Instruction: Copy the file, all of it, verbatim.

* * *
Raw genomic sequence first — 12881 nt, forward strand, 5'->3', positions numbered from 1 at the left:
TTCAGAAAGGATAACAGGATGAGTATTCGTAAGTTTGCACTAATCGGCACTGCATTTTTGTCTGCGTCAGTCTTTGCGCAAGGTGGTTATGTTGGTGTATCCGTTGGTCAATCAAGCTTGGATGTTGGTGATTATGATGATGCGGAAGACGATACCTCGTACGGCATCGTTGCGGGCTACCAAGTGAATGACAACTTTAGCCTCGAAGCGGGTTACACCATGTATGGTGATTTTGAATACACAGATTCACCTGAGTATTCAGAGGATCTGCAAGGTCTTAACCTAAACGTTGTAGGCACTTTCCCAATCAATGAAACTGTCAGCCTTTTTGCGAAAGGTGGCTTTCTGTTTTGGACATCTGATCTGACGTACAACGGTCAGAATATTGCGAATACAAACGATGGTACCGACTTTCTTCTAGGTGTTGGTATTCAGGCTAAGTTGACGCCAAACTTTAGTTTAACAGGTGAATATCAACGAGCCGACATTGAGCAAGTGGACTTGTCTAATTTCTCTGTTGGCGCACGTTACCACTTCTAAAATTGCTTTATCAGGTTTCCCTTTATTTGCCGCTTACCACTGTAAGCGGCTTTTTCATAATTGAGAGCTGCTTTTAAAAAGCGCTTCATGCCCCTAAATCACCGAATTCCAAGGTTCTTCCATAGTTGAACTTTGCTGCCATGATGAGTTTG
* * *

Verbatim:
Raw genomic sequence first — 12881 nt, forward strand, 5'->3', positions numbered from 1 at the left:
TTCAGAAAGGATAACAGGATGAGTATTCGTAAGTTTGCACTAATCGGCACTGCATTTTTGTCTGCGTCAGTCTTTGCGCAAGGTGGTTATGTTGGTGTATCCGTTGGTCAATCAAGCTTGGATGTTGGTGATTATGATGATGCGGAAGACGATACCTCGTACGGCATCGTTGCGGGCTACCAAGTGAATGACAACTTTAGCCTCGAAGCGGGTTACACCATGTATGGTGATTTTGAATACACAGATTCACCTGAGTATTCAGAGGATCTGCAAGGTCTTAACCTAAACGTTGTAGGCACTTTCCCAATCAATGAAACTGTCAGCCTTTTTGCGAAAGGTGGCTTTCTGTTTTGGACATCTGATCTGACGTACAACGGTCAGAATATTGCGAATACAAACGATGGTACCGACTTTCTTCTAGGTGTTGGTATTCAGGCTAAGTTGACGCCAAACTTTAGTTTAACAGGTGAATATCAACGAGCCGACATTGAGCAAGTGGACTTGTCTAATTTCTCTGTTGGCGCACGTTACCACTTCTAAAATTGCTTTATCAGGTTTCCCTTTATTTGCCGCTTACCACTGTAAGCGGCTTTTTCATAATTGAGAGCTGCTTTTAAAAAGCGCTTCATGCCCCTAAATCACCGAATTCCAAGGTTCTTCCATAGTTGAACTTTGCTGCCATGATGAGTTTG